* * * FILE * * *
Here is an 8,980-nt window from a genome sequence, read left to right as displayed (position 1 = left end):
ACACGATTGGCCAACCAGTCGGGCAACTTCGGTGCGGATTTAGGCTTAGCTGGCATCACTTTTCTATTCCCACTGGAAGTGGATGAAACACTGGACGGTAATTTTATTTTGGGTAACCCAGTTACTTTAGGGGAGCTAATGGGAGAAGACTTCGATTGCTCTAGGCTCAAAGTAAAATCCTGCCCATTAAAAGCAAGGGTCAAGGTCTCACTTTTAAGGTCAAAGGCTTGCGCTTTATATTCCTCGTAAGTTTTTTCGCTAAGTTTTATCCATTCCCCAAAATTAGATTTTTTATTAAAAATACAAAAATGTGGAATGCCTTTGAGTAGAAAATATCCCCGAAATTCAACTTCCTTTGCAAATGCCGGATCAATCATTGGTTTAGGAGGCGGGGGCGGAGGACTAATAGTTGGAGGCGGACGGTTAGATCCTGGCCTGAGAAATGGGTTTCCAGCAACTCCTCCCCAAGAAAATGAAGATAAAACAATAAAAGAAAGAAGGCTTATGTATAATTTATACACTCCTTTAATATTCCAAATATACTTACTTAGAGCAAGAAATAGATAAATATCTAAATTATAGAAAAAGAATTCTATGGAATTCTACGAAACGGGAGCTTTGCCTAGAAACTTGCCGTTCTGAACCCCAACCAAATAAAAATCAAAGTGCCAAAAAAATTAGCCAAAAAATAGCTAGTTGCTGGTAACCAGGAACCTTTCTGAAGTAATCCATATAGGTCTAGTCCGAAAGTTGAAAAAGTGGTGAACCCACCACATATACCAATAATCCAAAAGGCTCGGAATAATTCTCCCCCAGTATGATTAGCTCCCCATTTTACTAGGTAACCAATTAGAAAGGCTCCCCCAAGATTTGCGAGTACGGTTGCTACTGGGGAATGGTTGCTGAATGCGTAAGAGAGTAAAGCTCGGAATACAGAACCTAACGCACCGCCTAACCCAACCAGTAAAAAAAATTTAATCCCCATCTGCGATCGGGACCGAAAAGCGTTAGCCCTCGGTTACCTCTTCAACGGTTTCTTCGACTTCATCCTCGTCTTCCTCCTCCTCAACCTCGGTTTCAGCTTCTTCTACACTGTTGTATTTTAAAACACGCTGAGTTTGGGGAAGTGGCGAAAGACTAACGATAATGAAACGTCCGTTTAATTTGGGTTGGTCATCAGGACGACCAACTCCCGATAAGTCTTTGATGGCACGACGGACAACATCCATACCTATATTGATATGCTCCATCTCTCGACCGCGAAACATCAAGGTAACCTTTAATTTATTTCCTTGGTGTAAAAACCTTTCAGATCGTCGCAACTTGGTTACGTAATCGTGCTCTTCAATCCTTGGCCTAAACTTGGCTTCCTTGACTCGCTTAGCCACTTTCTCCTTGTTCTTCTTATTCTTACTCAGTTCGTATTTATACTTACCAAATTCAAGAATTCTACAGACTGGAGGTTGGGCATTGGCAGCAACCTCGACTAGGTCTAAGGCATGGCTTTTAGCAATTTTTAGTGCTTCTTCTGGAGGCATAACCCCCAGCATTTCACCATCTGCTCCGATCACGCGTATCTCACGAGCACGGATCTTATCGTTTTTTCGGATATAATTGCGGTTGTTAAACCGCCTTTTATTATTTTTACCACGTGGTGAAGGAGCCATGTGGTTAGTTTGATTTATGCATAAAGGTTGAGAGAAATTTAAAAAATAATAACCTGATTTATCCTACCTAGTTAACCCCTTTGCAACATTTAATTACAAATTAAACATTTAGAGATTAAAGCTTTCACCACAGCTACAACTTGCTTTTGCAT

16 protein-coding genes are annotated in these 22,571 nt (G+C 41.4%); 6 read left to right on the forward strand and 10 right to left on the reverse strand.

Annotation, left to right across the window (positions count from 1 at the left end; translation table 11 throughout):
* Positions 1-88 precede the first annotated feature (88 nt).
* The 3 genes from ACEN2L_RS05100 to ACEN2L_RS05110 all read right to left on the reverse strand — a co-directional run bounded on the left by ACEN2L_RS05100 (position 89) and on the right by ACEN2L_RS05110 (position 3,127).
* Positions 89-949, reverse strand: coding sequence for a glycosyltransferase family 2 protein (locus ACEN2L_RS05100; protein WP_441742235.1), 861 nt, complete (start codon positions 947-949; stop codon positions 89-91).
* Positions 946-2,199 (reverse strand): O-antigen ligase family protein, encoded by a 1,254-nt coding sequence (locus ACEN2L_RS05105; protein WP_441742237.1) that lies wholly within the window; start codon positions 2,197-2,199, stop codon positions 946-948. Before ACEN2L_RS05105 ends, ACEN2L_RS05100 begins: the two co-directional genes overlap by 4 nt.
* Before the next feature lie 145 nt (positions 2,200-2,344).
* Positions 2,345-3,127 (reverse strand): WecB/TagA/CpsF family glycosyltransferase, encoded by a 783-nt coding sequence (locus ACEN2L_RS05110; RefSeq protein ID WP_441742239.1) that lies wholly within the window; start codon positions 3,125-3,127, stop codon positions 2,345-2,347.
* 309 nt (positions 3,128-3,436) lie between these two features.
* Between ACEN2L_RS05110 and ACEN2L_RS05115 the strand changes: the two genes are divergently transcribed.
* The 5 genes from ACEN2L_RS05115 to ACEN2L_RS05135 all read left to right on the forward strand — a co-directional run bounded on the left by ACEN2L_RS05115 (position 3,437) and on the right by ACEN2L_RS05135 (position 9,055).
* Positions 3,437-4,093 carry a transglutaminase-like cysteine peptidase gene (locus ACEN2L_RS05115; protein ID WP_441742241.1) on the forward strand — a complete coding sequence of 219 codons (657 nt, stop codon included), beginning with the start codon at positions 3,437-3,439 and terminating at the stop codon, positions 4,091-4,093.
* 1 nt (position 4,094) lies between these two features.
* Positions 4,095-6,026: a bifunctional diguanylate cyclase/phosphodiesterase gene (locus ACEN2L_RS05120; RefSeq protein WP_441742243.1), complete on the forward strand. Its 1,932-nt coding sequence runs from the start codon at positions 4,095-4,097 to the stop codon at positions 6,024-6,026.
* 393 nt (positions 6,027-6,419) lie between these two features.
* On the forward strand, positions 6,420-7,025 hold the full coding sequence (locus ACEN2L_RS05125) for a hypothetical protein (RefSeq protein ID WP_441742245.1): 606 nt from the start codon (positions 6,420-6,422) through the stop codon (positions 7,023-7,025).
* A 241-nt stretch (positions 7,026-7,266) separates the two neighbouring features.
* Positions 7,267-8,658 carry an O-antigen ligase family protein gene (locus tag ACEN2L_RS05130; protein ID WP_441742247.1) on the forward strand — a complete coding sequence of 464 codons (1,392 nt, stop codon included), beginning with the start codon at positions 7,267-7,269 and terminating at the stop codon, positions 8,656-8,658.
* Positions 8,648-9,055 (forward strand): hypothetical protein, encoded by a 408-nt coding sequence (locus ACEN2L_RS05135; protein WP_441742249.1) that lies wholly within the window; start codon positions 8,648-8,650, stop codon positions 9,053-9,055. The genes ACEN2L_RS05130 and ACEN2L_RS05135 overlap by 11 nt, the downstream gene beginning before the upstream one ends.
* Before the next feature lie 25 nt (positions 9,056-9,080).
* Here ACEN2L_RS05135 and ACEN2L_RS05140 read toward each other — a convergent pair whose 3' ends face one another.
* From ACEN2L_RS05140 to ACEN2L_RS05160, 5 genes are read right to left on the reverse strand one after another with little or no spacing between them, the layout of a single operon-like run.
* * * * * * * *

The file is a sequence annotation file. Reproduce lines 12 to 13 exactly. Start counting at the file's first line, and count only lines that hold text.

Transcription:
* Between ACEN2L_RS05110 and ACEN2L_RS05115 the strand changes: the two genes are divergently transcribed.
* The 5 genes from ACEN2L_RS05115 to ACEN2L_RS05135 all read left to right on the forward strand — a co-directional run bounded on the left by ACEN2L_RS05115 (position 3,437) and on the right by ACEN2L_RS05135 (position 9,055).